. Both of these are tricky to translate accurately in musical terms, the former meaning something like “polite” or “well bred” and the latter “emotional” or “sensitive” (and there are other words that work as well). But what it really means for the listener is that there is a new sense of freedom to explore the capabilities of the music, to play with rhythm and contrast, and to develop new genres and styles. This disc presents four of his flute concertos, probably written for Johann Baptist Wendling, a flutist who was arguably one of the best of the entire century. Considering that the instrument was made of wood and had only a couple of keys, both the tone production and technical capability was limited, making the instrument more appropriate to chamber work than playing versus an orchestra, particularly one the size and power of Mannheim. In all four works, Stamitz demonstrates a skill that focuses on a dazzling display of technical virtuosity that is rarely overshadowed by the accompaniment. Even when he adds horns, as he does in the two D-Major concertos, the use is sensitive to the overall sonority. As for the flute part itself, if the listener, spoiled by the long, lyrical lines and regular phrases of the two Mozart pieces, seeks such in these works, disappointment will follow. Instead, there is a virtual compendium of pyrotechnics that leaves the listener breathless (not to mention the poor flutist). Rapid runs, leaps between registers, perpetual-motion figuration, and the rapid oscillation between duple and triple rhythms make this a flute virtuoso’s delight, as these works push the envelope of what is technically possible with the instrument. Moreover, in the C-Major Concerto, even the orchestral ritornello is technically demanding for the strings. These are not student works, but require the utmost of agility and ability to perform.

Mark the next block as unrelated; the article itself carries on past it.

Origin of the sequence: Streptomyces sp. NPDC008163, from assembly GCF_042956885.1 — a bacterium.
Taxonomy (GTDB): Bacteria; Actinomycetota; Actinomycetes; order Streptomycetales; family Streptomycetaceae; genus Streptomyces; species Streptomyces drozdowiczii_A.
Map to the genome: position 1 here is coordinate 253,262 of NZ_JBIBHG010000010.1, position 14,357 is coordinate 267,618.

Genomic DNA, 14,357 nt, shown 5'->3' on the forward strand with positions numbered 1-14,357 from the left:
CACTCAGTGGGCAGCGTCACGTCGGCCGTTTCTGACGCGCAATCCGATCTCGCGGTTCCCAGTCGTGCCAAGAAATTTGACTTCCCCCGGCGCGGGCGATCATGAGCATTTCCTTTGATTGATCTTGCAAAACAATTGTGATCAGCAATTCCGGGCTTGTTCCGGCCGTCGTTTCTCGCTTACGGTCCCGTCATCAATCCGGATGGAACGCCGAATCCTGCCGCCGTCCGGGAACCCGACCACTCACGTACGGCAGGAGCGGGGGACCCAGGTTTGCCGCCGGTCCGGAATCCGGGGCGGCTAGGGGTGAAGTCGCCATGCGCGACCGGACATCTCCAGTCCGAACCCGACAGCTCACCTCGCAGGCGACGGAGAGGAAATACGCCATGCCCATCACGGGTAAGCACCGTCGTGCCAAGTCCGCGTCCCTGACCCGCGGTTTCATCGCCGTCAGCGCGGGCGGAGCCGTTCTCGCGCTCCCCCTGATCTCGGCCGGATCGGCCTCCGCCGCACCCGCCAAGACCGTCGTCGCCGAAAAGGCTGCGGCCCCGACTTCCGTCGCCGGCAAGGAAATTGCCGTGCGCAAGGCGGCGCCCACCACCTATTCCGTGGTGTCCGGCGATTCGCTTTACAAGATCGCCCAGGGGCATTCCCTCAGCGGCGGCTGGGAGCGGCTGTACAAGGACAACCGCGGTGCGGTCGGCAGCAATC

Aitken, fortunately, is quite up to the task. He takes the break-neck tempos of the opening movements with apparent ease and clarity of tone, allowing the display to come through. In the slow movements, he pulls back the throttle, but never enough to dull the sometimes-sensitive lyrical writing. For instance, in the C-Major Concerto, the second movement’s minor key, replete with echo effects, is delineated with precision and displays considerable musical deftness. In the G-Major final movement, he allows for the folk-like main theme to peer through the leaps and runs, providing a contrast that is both pleasing and a welcome relief to the pyrotechnics. Only occasionally does he blur his scales and leaps, though this may be an aftereffect of using a modern instrument.